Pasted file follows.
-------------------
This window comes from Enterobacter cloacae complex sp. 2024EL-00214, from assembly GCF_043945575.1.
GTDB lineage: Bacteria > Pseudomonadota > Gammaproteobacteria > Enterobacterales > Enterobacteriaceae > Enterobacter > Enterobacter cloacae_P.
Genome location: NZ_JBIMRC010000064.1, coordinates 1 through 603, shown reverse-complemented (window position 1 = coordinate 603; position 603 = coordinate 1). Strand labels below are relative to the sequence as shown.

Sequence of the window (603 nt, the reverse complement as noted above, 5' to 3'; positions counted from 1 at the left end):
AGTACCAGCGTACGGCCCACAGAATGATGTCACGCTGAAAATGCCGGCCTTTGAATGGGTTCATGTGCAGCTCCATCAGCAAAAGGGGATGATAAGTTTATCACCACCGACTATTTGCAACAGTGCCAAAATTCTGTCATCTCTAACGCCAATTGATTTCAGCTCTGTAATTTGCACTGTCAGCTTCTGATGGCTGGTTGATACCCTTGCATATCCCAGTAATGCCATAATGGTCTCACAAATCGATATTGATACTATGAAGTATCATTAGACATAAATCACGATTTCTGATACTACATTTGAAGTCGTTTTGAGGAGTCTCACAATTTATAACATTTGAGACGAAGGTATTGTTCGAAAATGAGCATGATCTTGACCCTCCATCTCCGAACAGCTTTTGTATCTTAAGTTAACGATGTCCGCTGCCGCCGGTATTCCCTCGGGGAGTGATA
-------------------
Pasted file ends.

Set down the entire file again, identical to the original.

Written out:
This window comes from Enterobacter cloacae complex sp. 2024EL-00214, from assembly GCF_043945575.1.
GTDB lineage: Bacteria > Pseudomonadota > Gammaproteobacteria > Enterobacterales > Enterobacteriaceae > Enterobacter > Enterobacter cloacae_P.
Genome location: NZ_JBIMRC010000064.1, coordinates 1 through 603, shown reverse-complemented (window position 1 = coordinate 603; position 603 = coordinate 1). Strand labels below are relative to the sequence as shown.

Sequence of the window (603 nt, the reverse complement as noted above, 5' to 3'; positions counted from 1 at the left end):
AGTACCAGCGTACGGCCCACAGAATGATGTCACGCTGAAAATGCCGGCCTTTGAATGGGTTCATGTGCAGCTCCATCAGCAAAAGGGGATGATAAGTTTATCACCACCGACTATTTGCAACAGTGCCAAAATTCTGTCATCTCTAACGCCAATTGATTTCAGCTCTGTAATTTGCACTGTCAGCTTCTGATGGCTGGTTGATACCCTTGCATATCCCAGTAATGCCATAATGGTCTCACAAATCGATATTGATACTATGAAGTATCATTAGACATAAATCACGATTTCTGATACTACATTTGAAGTCGTTTTGAGGAGTCTCACAATTTATAACATTTGAGACGAAGGTATTGTTCGAAAATGAGCATGATCTTGACCCTCCATCTCCGAACAGCTTTTGTATCTTAAGTTAACGATGTCCGCTGCCGCCGGTATTCCCTCGGGGAGTGATA